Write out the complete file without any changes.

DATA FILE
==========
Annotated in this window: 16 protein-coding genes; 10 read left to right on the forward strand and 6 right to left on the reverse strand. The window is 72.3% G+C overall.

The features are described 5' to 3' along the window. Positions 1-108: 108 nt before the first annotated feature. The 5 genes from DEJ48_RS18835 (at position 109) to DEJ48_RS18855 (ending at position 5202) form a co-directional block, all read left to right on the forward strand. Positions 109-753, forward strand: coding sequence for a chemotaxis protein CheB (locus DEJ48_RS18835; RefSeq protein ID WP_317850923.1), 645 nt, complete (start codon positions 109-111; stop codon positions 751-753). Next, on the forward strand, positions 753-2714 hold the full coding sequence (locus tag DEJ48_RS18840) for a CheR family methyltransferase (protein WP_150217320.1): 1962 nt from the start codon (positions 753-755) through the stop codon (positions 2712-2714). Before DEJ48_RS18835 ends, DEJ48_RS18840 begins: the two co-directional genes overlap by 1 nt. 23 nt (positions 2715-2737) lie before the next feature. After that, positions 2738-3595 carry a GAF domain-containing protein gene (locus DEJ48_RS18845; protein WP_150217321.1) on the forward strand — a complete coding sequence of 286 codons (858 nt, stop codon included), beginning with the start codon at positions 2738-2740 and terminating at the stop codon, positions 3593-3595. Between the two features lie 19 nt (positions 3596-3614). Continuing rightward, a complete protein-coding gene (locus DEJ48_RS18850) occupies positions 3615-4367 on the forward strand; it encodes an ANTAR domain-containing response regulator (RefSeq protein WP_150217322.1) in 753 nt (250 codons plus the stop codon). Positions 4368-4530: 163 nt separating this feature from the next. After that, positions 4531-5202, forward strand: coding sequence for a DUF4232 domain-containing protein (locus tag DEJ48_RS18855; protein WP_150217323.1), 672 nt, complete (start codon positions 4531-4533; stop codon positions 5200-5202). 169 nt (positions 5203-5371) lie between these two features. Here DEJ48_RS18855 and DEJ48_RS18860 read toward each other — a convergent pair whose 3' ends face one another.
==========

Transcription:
Annotated in this window: 16 protein-coding genes; 10 read left to right on the forward strand and 6 right to left on the reverse strand. The window is 72.3% G+C overall.

The features are described 5' to 3' along the window. Positions 1-108: 108 nt before the first annotated feature. The 5 genes from DEJ48_RS18835 (at position 109) to DEJ48_RS18855 (ending at position 5202) form a co-directional block, all read left to right on the forward strand. Positions 109-753, forward strand: coding sequence for a chemotaxis protein CheB (locus DEJ48_RS18835; RefSeq protein ID WP_317850923.1), 645 nt, complete (start codon positions 109-111; stop codon positions 751-753). Next, on the forward strand, positions 753-2714 hold the full coding sequence (locus tag DEJ48_RS18840) for a CheR family methyltransferase (protein WP_150217320.1): 1962 nt from the start codon (positions 753-755) through the stop codon (positions 2712-2714). Before DEJ48_RS18835 ends, DEJ48_RS18840 begins: the two co-directional genes overlap by 1 nt. 23 nt (positions 2715-2737) lie before the next feature. After that, positions 2738-3595 carry a GAF domain-containing protein gene (locus DEJ48_RS18845; protein WP_150217321.1) on the forward strand — a complete coding sequence of 286 codons (858 nt, stop codon included), beginning with the start codon at positions 2738-2740 and terminating at the stop codon, positions 3593-3595. Between the two features lie 19 nt (positions 3596-3614). Continuing rightward, a complete protein-coding gene (locus DEJ48_RS18850) occupies positions 3615-4367 on the forward strand; it encodes an ANTAR domain-containing response regulator (RefSeq protein WP_150217322.1) in 753 nt (250 codons plus the stop codon). Positions 4368-4530: 163 nt separating this feature from the next. After that, positions 4531-5202, forward strand: coding sequence for a DUF4232 domain-containing protein (locus tag DEJ48_RS18855; protein WP_150217323.1), 672 nt, complete (start codon positions 4531-4533; stop codon positions 5200-5202). 169 nt (positions 5203-5371) lie between these two features. Here DEJ48_RS18855 and DEJ48_RS18860 read toward each other — a convergent pair whose 3' ends face one another.